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Subsurface Biogeochemical Research Program

Simulation of Pore-Scale Fluid Flow

Simulation of Pore-Scale Fluid Flow

[Institute for Ultra-Scale Visualization, University of California at Davis]

Modeling and High-Performance Computing

Modeling and High-Performance Computing supports conceptual and high performance computational models of hydrobiogeochemical processes from the molecular-scale to the watershed/basin scale, and from nanoseconds to days, months and year. Using an iterative approach to model-driven experimentation and observation, interdisciplinary teams of scientists work to unravel the coupled physical, chemical and biological processes that control the structure and function of terrestrial environments across vast spatial and temporal scales. State-of-science understanding, captured in conceptual theories and models, is translated into a hierarchy of computational components and used to predict the system dynamics and evolution in response to natural and anthropogenic forcing. Basic understanding of the system structure and function is advanced through an iterative cycle of experimentation and observation by targeting key system components and processes that appear to most limit the predictive skill of the models.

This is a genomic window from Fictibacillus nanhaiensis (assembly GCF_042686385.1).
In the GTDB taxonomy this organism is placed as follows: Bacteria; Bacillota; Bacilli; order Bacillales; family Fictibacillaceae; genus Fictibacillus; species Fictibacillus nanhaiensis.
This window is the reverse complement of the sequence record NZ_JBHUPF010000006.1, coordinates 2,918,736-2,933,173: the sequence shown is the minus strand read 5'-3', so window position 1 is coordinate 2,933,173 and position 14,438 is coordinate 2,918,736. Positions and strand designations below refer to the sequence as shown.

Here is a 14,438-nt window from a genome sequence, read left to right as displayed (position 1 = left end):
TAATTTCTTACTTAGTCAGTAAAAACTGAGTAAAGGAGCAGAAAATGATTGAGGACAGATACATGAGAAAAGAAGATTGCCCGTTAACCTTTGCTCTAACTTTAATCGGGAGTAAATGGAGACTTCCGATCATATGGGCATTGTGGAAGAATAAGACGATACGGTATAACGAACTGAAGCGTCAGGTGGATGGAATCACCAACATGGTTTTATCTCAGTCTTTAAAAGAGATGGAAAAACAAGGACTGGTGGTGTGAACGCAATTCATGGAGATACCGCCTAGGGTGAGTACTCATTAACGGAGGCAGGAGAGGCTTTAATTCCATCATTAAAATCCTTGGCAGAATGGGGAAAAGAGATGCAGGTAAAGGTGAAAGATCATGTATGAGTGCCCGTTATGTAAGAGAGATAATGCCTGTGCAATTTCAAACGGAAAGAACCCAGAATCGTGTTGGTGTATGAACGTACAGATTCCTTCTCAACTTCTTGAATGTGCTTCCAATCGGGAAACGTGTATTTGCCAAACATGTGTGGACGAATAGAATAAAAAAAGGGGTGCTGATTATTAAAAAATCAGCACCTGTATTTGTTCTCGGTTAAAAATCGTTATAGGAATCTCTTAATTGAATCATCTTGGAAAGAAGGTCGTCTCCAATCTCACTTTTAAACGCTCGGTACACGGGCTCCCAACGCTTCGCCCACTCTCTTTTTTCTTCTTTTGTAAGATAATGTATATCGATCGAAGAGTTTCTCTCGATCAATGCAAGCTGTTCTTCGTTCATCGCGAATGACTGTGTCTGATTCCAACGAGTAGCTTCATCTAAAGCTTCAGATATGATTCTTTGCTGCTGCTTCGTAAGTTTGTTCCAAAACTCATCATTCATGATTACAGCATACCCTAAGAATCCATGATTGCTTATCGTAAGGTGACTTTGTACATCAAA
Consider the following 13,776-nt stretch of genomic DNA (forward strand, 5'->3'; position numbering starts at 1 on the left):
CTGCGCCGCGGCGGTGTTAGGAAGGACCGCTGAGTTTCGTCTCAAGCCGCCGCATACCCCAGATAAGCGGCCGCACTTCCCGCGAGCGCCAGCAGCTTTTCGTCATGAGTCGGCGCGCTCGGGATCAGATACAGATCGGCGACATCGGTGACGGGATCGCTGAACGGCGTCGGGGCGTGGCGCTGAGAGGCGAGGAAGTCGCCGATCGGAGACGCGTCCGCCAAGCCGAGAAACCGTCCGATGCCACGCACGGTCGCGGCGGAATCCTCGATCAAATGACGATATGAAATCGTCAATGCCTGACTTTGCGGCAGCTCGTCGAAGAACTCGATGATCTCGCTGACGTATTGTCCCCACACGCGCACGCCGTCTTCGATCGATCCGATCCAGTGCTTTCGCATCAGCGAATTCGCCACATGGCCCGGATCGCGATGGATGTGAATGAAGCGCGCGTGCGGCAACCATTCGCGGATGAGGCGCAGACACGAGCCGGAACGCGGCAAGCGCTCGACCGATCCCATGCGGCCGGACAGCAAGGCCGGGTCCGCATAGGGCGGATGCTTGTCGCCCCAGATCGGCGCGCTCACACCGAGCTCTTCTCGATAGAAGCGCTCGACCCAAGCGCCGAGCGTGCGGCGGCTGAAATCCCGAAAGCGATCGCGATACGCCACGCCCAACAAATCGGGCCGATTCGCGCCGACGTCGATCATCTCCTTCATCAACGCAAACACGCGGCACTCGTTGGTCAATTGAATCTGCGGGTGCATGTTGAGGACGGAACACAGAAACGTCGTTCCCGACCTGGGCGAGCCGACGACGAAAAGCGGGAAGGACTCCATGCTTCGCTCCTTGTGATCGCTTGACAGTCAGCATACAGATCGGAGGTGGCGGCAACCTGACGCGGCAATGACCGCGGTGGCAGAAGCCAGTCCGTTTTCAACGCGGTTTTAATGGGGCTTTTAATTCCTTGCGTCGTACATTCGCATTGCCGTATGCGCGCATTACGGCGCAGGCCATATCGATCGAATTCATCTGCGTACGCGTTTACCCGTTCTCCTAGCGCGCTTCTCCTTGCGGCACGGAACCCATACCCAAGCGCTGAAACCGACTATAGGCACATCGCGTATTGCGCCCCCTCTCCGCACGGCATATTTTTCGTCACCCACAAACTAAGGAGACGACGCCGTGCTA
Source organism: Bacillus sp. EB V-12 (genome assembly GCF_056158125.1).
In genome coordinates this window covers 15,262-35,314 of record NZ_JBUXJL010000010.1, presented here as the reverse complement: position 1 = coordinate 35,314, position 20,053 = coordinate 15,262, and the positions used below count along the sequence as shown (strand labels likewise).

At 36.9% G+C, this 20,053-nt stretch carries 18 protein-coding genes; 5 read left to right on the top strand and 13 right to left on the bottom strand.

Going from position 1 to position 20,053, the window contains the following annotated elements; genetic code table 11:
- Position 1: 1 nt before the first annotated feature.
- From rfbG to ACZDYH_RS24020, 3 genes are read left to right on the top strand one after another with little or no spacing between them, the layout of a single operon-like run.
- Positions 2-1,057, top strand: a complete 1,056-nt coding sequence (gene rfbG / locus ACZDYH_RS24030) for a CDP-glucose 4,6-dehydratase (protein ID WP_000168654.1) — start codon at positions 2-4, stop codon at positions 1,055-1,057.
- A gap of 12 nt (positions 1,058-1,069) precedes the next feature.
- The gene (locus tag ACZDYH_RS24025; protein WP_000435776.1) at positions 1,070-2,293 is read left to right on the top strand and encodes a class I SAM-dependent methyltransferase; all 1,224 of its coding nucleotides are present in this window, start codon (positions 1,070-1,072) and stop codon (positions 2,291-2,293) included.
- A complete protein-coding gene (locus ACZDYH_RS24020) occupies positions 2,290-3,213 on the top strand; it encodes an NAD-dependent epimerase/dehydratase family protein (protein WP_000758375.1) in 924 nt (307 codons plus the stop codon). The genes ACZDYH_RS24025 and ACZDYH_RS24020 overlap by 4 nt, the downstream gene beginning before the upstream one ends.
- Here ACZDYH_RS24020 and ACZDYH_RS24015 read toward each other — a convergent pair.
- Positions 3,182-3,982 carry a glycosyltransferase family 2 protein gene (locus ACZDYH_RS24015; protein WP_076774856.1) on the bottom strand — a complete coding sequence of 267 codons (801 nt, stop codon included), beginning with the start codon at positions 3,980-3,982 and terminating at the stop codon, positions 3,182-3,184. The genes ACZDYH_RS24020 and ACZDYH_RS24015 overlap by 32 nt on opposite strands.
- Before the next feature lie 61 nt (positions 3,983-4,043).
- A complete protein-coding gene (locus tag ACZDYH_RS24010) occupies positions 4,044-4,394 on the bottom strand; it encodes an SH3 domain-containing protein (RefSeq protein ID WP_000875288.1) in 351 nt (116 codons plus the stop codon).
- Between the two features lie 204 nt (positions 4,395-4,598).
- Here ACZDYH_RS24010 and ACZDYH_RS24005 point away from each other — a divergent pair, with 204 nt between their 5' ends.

In partnership with the DOE Office of Advanced Scientific Computing Research (ASCR), the IDEAS project seeks to improve scientific productivity by qualitatively changing scientific software developer productivity. The IDEAS project team, which includes members from ANL, LANL, LBNL, LLNL, ORNL, PNNL, SNL, and the Colorado School of Mines has been developing an extreme-scale scientific software development ecosystem composed of high-quality, reusable CSE software components and libraries, a collections of best practices, processes and tools, and outreach to promote and disseminate productivity improvements. The SBR program has established three use cases to motivate the project:  1) hydrology and biogeochemical cycling in the Colorado River system (led by Carl Steefel at LBNL, 2) hydrologic, land surface, and atmospheric process coupling over the Continental United States (led by Reed Maxwell at the Colorado School of Mines), and 3) hydrology and soil carbon dynamics of Arctic tundra (led by Scott Painter at ORNL). Two of these use cases tie the IDEAS project to modeling and simulation goals in two SBR SFA programs (at LBNL and SLAC).


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